Although archaeologists have long explored the remains of cities in the Punic world, few have shown an interest in the less-dramatic society of rural areas. This lapse is redressed by van Dommelen (archaeology, Glasgow University, Scotland) and Gomez Bellard (prehistory and archaeology, University of Valencia, Spain) and their colleagues. Bringing together the results of research done in North Africa, Southern Spain and the Islands of Ibiza, Sicily and Sardinia, the authors synthesize their findings to form a picture of rural life over 2500 years ago. Formerly, all that was known about Punic rural society came from Greek and Roman writers. The study begins by discussing their views and how recent work has confirmed or refuted them. The following chapters report by region and over time from roughly the sixth to the first centuries b.c.e. The group conclusions indicate that the depth of Carthaginian influence on rural settlements was not as great as expected, although a change in burial customs was probably brought on by increased contact with Carthage. They also discovered that the rural farms were not unconnected to the rest of the Mediterranean, as trade in foodstuffs and technology was evident. This survey of developments in a new and important area of archaeology deserves serious attention. Distributed in North America by the David Brown Book Co. Annotation c2009 Book News, Inc., Portland, OR (booknews.com)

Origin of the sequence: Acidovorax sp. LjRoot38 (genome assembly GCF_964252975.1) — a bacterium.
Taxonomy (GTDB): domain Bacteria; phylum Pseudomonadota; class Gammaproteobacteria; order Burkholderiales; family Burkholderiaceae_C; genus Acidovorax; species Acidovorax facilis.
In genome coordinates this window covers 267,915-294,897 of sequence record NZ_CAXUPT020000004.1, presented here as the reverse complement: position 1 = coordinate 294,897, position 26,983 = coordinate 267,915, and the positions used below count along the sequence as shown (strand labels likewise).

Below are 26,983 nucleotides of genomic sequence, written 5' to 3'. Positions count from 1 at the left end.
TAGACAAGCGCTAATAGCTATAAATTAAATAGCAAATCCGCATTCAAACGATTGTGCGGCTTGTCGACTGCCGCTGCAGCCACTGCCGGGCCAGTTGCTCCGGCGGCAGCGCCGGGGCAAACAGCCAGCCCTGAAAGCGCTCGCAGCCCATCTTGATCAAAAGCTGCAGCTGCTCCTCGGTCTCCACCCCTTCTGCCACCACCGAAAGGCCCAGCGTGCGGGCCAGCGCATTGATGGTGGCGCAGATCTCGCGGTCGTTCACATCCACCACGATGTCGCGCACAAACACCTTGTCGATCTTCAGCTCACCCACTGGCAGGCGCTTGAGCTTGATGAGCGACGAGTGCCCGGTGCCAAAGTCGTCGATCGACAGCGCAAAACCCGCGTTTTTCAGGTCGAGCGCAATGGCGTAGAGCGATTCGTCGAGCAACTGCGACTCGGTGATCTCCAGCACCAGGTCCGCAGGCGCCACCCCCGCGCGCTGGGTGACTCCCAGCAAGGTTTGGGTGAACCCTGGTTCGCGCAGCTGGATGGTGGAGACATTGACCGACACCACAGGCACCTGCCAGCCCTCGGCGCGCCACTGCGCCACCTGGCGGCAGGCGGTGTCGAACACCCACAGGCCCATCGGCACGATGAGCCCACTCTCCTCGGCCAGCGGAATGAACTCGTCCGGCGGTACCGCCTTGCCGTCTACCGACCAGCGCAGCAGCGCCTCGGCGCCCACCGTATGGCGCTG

Carlos Gomez Bellard teaches in the Department of Prehistory and Archaeology of the University of Valencia, Spain. Peter van Dommelen is Joukowsky Family Professor in Archaeology and Professor of Anthropology at Brown University.